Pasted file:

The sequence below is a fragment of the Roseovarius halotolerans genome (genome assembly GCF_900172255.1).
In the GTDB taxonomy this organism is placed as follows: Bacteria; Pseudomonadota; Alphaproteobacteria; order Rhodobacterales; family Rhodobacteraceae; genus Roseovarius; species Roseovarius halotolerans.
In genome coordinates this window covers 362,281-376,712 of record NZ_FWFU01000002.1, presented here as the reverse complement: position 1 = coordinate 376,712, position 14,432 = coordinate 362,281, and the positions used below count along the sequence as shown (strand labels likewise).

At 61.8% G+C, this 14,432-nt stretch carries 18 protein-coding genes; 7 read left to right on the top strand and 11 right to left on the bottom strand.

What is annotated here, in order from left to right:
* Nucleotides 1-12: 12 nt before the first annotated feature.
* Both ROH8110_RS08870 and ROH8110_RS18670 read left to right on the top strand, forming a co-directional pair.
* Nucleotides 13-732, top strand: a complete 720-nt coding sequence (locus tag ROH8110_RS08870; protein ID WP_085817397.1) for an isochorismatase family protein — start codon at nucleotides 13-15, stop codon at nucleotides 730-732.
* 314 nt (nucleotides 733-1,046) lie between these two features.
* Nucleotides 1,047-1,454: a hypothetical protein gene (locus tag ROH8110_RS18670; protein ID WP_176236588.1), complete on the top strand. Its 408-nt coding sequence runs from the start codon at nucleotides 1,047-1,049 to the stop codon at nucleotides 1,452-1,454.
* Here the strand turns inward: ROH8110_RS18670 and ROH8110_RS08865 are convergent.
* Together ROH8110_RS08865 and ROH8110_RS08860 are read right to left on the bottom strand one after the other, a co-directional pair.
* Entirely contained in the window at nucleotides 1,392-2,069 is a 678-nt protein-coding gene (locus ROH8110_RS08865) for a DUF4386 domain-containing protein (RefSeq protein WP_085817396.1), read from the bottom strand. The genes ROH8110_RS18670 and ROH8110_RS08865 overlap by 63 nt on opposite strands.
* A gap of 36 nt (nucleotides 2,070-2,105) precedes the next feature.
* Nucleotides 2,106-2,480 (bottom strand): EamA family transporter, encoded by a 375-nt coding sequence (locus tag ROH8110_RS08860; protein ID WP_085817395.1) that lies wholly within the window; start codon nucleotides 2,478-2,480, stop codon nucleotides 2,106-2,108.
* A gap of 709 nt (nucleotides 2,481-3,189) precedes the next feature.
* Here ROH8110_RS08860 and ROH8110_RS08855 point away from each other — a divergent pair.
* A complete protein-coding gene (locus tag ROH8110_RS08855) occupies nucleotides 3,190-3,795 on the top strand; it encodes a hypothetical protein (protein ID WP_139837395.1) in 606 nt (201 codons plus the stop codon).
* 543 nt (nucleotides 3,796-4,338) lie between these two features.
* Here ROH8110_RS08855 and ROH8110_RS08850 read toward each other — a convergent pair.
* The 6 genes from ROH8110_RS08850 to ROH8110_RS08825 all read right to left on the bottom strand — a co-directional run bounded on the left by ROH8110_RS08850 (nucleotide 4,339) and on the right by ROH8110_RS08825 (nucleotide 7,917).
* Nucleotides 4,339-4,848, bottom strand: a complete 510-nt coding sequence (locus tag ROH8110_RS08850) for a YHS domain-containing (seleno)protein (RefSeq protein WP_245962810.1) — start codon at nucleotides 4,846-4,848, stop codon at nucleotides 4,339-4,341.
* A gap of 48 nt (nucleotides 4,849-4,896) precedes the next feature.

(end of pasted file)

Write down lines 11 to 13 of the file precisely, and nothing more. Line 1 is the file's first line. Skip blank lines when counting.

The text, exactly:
* Here the strand turns inward: ROH8110_RS18670 and ROH8110_RS08865 are convergent.
* Together ROH8110_RS08865 and ROH8110_RS08860 are read right to left on the bottom strand one after the other, a co-directional pair.
* Entirely contained in the window at nucleotides 1,392-2,069 is a 678-nt protein-coding gene (locus ROH8110_RS08865) for a DUF4386 domain-containing protein (RefSeq protein WP_085817396.1), read from the bottom strand. The genes ROH8110_RS18670 and ROH8110_RS08865 overlap by 63 nt on opposite strands.